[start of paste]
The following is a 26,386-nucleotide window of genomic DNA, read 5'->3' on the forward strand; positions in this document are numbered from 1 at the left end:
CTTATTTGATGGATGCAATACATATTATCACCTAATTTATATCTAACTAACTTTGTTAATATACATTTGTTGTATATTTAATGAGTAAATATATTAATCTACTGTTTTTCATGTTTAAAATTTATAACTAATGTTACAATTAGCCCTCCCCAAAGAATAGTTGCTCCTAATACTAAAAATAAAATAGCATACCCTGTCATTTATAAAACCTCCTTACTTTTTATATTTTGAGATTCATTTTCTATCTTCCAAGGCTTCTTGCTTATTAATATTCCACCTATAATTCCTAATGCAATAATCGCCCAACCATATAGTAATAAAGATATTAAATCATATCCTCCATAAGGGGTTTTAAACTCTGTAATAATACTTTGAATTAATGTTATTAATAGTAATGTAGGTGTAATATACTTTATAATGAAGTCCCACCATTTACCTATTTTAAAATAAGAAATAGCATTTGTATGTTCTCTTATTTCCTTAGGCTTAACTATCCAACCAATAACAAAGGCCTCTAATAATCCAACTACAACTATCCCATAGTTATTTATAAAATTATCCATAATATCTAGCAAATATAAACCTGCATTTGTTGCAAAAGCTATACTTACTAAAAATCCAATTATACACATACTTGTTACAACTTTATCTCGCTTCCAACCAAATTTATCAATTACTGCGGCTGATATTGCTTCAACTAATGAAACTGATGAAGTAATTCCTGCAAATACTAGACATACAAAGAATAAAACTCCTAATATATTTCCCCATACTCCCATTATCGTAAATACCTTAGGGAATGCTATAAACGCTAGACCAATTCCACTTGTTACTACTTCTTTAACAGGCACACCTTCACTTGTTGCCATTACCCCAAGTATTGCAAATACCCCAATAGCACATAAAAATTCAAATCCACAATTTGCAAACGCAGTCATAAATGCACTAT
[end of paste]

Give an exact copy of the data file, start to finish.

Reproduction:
The following is a 26,386-nucleotide window of genomic DNA, read 5'->3' on the forward strand; positions in this document are numbered from 1 at the left end:
CTTATTTGATGGATGCAATACATATTATCACCTAATTTATATCTAACTAACTTTGTTAATATACATTTGTTGTATATTTAATGAGTAAATATATTAATCTACTGTTTTTCATGTTTAAAATTTATAACTAATGTTACAATTAGCCCTCCCCAAAGAATAGTTGCTCCTAATACTAAAAATAAAATAGCATACCCTGTCATTTATAAAACCTCCTTACTTTTTATATTTTGAGATTCATTTTCTATCTTCCAAGGCTTCTTGCTTATTAATATTCCACCTATAATTCCTAATGCAATAATCGCCCAACCATATAGTAATAAAGATATTAAATCATATCCTCCATAAGGGGTTTTAAACTCTGTAATAATACTTTGAATTAATGTTATTAATAGTAATGTAGGTGTAATATACTTTATAATGAAGTCCCACCATTTACCTATTTTAAAATAAGAAATAGCATTTGTATGTTCTCTTATTTCCTTAGGCTTAACTATCCAACCAATAACAAAGGCCTCTAATAATCCAACTACAACTATCCCATAGTTATTTATAAAATTATCCATAATATCTAGCAAATATAAACCTGCATTTGTTGCAAAAGCTATACTTACTAAAAATCCAATTATACACATACTTGTTACAACTTTATCTCGCTTCCAACCAAATTTATCAATTACTGCGGCTGATATTGCTTCAACTAATGAAACTGATGAAGTAATTCCTGCAAATACTAGACATACAAAGAATAAAACTCCTAATATATTTCCCCATACTCCCATTATCGTAAATACCTTAGGGAATGCTATAAACGCTAGACCAATTCCACTTGTTACTACTTCTTTAACAGGCACACCTTCACTTGTTGCCATTACCCCAAGTATTGCAAATACCCCAATAGCACATAAAAATTCAAATCCACAATTTGCAAACGCAGTCATAAATGCACTAT